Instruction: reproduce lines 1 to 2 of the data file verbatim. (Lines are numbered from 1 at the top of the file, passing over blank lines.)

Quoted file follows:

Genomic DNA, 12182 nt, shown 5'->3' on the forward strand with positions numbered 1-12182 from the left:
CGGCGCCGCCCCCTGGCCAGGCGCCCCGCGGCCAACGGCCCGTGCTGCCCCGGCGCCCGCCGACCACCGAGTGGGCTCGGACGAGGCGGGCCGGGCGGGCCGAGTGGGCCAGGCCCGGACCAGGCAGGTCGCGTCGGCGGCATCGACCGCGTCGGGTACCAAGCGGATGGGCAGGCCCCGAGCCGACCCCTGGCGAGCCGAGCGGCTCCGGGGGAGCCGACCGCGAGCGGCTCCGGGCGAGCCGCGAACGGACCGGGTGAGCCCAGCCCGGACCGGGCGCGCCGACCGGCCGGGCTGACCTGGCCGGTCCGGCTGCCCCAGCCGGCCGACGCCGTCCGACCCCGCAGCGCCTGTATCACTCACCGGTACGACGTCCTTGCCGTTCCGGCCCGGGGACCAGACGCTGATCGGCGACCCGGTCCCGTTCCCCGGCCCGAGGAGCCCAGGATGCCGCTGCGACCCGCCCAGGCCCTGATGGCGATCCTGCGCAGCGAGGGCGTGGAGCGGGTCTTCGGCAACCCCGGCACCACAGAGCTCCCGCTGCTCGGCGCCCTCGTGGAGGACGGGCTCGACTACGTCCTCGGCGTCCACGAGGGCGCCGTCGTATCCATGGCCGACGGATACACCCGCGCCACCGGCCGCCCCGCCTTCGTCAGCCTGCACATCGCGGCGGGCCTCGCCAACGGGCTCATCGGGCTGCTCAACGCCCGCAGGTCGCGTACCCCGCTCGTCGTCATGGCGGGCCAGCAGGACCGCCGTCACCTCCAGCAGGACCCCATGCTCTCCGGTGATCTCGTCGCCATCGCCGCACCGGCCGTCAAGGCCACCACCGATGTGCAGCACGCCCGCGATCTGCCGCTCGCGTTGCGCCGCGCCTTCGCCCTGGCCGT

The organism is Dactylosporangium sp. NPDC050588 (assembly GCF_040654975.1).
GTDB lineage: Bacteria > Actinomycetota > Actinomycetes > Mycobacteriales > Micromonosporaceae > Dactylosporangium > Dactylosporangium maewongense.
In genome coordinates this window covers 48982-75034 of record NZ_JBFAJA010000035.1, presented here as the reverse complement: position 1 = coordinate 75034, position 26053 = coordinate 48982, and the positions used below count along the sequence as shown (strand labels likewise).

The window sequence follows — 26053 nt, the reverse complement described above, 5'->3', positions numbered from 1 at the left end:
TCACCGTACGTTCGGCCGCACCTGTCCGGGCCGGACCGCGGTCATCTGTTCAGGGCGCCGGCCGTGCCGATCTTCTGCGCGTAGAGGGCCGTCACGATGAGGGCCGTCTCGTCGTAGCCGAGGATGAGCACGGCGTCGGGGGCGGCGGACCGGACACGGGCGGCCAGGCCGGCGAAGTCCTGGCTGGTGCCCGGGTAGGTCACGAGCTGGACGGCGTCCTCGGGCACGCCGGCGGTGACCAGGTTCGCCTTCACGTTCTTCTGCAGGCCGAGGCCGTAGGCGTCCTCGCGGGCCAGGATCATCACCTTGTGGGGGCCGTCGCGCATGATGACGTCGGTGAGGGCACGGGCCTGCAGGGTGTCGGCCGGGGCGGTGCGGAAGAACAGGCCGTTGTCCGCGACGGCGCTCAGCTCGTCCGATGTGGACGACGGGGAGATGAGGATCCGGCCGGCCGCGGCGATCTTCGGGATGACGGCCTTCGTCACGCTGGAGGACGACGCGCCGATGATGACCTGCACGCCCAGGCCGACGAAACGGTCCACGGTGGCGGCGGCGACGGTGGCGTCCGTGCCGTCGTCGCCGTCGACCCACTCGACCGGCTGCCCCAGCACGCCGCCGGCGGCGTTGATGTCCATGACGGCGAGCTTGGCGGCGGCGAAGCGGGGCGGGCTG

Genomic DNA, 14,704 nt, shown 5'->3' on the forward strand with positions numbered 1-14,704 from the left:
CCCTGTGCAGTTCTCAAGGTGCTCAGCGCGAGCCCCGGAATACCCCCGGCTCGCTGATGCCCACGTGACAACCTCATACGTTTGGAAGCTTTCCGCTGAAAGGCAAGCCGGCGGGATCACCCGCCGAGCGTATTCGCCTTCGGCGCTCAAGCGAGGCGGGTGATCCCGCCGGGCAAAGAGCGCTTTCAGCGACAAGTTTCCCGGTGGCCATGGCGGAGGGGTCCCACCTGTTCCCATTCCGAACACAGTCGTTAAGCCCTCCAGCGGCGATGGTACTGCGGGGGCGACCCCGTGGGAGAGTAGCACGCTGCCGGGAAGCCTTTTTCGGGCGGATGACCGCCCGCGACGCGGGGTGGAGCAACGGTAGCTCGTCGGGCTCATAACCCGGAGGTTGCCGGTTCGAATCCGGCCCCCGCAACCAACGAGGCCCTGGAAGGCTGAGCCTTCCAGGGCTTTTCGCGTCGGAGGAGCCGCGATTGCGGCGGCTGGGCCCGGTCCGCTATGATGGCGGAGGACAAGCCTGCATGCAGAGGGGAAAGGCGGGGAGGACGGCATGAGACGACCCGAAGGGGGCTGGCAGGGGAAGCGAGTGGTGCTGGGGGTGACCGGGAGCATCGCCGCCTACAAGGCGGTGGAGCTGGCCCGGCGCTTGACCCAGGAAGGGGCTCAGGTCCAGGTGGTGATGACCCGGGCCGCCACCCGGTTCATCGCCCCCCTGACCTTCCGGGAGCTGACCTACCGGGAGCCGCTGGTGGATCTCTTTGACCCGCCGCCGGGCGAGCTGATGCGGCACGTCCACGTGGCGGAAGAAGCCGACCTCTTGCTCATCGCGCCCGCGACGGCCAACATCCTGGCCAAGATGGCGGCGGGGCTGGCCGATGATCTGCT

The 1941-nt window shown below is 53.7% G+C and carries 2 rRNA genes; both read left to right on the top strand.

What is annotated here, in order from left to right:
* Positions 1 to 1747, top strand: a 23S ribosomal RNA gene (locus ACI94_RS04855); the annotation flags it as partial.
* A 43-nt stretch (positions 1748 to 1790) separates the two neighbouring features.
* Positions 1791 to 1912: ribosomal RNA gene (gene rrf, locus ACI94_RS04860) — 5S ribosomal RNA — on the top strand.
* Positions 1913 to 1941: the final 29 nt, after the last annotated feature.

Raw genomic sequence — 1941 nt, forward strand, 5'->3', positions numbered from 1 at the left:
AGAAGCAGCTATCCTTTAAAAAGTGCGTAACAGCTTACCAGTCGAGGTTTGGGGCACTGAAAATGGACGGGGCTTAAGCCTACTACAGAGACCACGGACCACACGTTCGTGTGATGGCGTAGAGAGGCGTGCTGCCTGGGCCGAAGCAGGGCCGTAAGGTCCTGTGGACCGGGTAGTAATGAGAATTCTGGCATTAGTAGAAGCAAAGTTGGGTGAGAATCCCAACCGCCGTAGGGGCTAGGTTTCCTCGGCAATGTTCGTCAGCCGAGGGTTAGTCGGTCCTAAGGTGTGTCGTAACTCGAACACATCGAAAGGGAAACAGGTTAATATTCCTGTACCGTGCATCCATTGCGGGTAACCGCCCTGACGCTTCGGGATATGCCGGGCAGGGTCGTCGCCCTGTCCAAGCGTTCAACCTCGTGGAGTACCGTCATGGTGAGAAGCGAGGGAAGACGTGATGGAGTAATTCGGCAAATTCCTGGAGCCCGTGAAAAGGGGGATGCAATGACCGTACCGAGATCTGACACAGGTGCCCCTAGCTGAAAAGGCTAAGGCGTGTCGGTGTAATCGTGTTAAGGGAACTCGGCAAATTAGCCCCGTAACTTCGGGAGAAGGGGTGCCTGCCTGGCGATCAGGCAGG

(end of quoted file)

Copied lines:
Genomic DNA, 12182 nt, shown 5'->3' on the forward strand with positions numbered 1-12182 from the left:
CGGCGCCGCCCCCTGGCCAGGCGCCCCGCGGCCAACGGCCCGTGCTGCCCCGGCGCCCGCCGACCACCGAGTGGGCTCGGACGAGGCGGGCCGGGCGGGCCGAGTGGGCCAGGCCCGGACCAGGCAGGTCGCGTCGGCGGCATCGACCGCGTCGGGTACCAAGCGGATGGGCAGGCCCCGAGCCGACCCCTGGCGAGCCGAGCGGCTCCGGGGGAGCCGACCGCGAGCGGCTCCGGGCGAGCCGCGAACGGACCGGGTGAGCCCAGCCCGGACCGGGCGCGCCGACCGGCCGGGCTGACCTGGCCGGTCCGGCTGCCCCAGCCGGCCGACGCCGTCCGACCCCGCAGCGCCTGTATCACTCACCGGTACGACGTCCTTGCCGTTCCGGCCCGGGGACCAGACGCTGATCGGCGACCCGGTCCCGTTCCCCGGCCCGAGGAGCCCAGGATGCCGCTGCGACCCGCCCAGGCCCTGATGGCGATCCTGCGCAGCGAGGGCGTGGAGCGGGTCTTCGGCAACCCCGGCACCACAGAGCTCCCGCTGCTCGGCGCCCTCGTGGAGGACGGGCTCGACTACGTCCTCGGCGTCCACGAGGGCGCCGTCGTATCCATGGCCGACGGATACACCCGCGCCACCGGCCGCCCCGCCTTCGTCAGCCTGCACATCGCGGCGGGCCTCGCCAACGGGCTCATCGGGCTGCTCAACGCCCGCAGGTCGCGTACCCCGCTCGTCGTCATGGCGGGCCAGCAGGACCGCCGTCACCTCCAGCAGGACCCCATGCTCTCCGGTGATCTCGTCGCCATCGCCGCACCGGCCGTCAAGGCCACCACCGATGTGCAGCACGCCCGCGATCTGCCGCTCGCGTTGCGCCGCGCCTTCGCCCTGGCCGT